The effects of the Biogenesis suspensions will be both sweeping and long-lasting.
We just have almost no sense yet of what those effects will actually be.
The Tigers traded for Jose Iglesias because they knew Jhonny Peralta was getting sent up the river. There is a good chance that Iglesias switching teams will somehow determine the course of a World Series someday. Maybe in 2013, and maybe in 2023. Teams' records this season will rise or fall because of these suspensions, which will affect next June's draft order, and you know how much difference just one or two slots can make. Next year, some team is going to draft a future star solely because this year one of their players got suspended. This winter, a player coming off a suspension will sign with a team he wouldn't have signed with, if he hadn't been suspended. And that will affect the course of baseball history, too, in ways we simply cannot yet imagine.
These things and others will happen. As long as the great world keeps spinning, these things will happen.
This season, though? Yawn.
Here are the suspended players on the 20-80 scale, with 20 meaning NO IMPACT on who wins the World Series, and 80 meaning OMG WE'RE ALL GOING TO DIE ...
( ): 20
Setup man on non-contending club.
( ): 20
Bench player hitting .188 for non-contending club.
( ): 20
Shortstop on non-contending club.
( ): 40
Weak-hitting catcher on modestly contending club, hasn't played since April because of elbow injury.
(free agent): NA
Jesus Montero (
Triple-A catcher, parent club non-contenders
Double-A outfielder, parent club non-contenders; I will mention that Puello was enjoying an outstanding season, and might have figured prominently in Mets' future plans. He might still.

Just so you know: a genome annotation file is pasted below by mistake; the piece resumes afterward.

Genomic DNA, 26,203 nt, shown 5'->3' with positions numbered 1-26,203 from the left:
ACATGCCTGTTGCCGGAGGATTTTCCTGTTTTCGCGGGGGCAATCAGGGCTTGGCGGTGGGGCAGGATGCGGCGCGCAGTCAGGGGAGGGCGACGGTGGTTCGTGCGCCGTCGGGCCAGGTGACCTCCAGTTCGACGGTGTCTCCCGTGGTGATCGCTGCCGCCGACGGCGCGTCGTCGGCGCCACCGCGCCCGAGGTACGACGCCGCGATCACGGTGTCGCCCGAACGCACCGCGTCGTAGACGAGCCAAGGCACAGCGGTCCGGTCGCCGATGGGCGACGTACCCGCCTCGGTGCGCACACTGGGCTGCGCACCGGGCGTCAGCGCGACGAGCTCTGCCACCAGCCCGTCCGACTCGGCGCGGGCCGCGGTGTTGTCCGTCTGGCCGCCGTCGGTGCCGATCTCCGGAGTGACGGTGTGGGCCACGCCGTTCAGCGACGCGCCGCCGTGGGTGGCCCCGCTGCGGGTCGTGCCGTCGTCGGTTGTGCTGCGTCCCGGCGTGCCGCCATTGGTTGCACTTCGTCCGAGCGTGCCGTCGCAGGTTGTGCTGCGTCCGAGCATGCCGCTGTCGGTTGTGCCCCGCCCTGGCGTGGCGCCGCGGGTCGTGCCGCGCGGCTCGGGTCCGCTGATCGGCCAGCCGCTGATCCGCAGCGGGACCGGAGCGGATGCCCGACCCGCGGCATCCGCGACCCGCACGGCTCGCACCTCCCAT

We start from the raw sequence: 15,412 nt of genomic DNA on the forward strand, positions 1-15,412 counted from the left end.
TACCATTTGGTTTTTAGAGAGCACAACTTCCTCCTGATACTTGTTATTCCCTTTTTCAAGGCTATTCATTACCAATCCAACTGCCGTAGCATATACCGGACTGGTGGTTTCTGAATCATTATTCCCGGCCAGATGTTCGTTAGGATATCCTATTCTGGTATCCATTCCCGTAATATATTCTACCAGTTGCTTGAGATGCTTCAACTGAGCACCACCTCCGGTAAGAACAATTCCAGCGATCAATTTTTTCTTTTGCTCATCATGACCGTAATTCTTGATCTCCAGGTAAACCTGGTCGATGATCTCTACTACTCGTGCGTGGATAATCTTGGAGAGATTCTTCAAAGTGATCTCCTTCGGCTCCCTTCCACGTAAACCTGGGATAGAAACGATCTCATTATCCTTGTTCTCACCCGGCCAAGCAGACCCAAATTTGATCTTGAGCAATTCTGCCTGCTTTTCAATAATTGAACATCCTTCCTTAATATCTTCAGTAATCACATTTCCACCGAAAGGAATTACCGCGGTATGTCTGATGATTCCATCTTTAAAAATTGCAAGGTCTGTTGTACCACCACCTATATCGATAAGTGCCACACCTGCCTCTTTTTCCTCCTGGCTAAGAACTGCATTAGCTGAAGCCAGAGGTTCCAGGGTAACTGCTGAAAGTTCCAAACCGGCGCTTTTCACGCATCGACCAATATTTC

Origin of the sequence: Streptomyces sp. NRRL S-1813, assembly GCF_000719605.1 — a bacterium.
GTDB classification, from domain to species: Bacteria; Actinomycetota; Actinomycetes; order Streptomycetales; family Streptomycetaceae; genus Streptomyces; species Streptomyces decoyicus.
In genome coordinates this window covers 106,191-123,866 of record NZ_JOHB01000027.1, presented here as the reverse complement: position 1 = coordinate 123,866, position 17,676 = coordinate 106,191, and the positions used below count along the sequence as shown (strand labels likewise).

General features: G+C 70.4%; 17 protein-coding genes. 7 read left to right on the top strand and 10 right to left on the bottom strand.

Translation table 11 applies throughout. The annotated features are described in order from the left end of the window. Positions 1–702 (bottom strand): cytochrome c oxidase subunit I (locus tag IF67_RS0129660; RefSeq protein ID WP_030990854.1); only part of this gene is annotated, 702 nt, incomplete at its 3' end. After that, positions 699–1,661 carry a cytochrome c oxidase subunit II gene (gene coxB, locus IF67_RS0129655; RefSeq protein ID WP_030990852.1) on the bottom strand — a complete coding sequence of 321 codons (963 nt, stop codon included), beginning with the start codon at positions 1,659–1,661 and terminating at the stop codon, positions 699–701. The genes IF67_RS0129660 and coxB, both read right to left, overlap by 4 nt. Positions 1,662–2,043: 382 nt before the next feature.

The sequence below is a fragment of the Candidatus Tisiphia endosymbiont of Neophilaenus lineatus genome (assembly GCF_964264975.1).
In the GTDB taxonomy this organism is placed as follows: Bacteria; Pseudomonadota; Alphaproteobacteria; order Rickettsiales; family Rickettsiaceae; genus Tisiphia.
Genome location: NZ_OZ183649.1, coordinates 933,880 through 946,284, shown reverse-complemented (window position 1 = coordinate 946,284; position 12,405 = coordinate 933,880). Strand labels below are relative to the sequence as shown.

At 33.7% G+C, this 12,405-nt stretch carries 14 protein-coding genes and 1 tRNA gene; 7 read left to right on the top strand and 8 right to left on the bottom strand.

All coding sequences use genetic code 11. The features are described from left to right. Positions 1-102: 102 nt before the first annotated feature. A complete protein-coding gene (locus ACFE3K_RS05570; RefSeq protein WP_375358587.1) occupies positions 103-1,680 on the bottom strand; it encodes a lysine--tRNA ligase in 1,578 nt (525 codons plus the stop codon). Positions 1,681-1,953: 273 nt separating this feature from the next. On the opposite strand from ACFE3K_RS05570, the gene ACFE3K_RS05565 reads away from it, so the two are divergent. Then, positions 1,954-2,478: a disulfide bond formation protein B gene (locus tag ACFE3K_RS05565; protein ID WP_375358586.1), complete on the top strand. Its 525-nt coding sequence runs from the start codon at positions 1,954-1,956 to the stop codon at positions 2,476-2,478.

( ): NA
Middle-aged relief pitcher, currently struggling in Double-A while recovering from Tommy John Surgery.
Fautino De Los Santos (Padres): NA
Has pitched in two minor-league games this season.
Ex-Mets prospect actually got dumped by the Astros this summer, but had been playing well for the Yankees' Triple-A affiliate. I'm actually going to give him a few points for the remote possibility that he could theoretically have come up in September and delivered a big hit or two. Hey, it's baseball. Youneverknow.
But that's 10 "major leaguers" and essentially a bunch of completely utter non-factors in the stuff most people care about this season.
Which leaves just two plus one ...
Jhonny Peralta (Tigers): 50
At this point, losing Peralta probably won't hurt the Tigers much at all. They'll miss his bat, but Iglesias is far better with the glove. Granted, it's entirely possible that they'll win or lose a postseason series because they've got one shortstop and not the other. But if I'm a Tigers fan, I'm not at all worried about that position. As I mentioned at the top of this essay, there certainly will be ramifications. But they probably won't show up in the standings, or in October.
Nelson Cruz (
This one hurts. Cruz leads the Rangers in homers and ribbies, and there's really nobody on the bench who's remotely capable of replacing his production. He's not a great player, though. We're not talking about Mike Trout here. Some of what they'll lose with the new bats, the Rangers will gain with the gloves. Still, it's a problem. The Rangers are right behind the A's in the American League West, and they're in the thick of the wild-card standings. They might well miss the playoffs by a game or two, in which case Cruz's absence will rank among the most compelling explanations.
So congratulations Nelson Cruz!!! You might be the only suspended player who actually matters!
Hey, bad publicity's better than no publicity, right? Except in this case, I guess.
Oh, and speaking of bad publicity, there's also Alexander Rodriguez. Since his suspension is being appealed or is pending or whatever, I'm not going to give this one a grade. But is he really that much better than the guys he's supposed to replace in the Yankees' lineup? It's hard to say. It'll be ... interesting if he plays well down the stretch and the Yankees squeak into the playoffs. What's more likely, assuming he does play, is the Yankees' season peters out because they're just not as good as their competition.
These suspensions matter. They matter a lot, for myriad reasons. But their practical impact this season seems small today, and might wind up becoming nothing at all.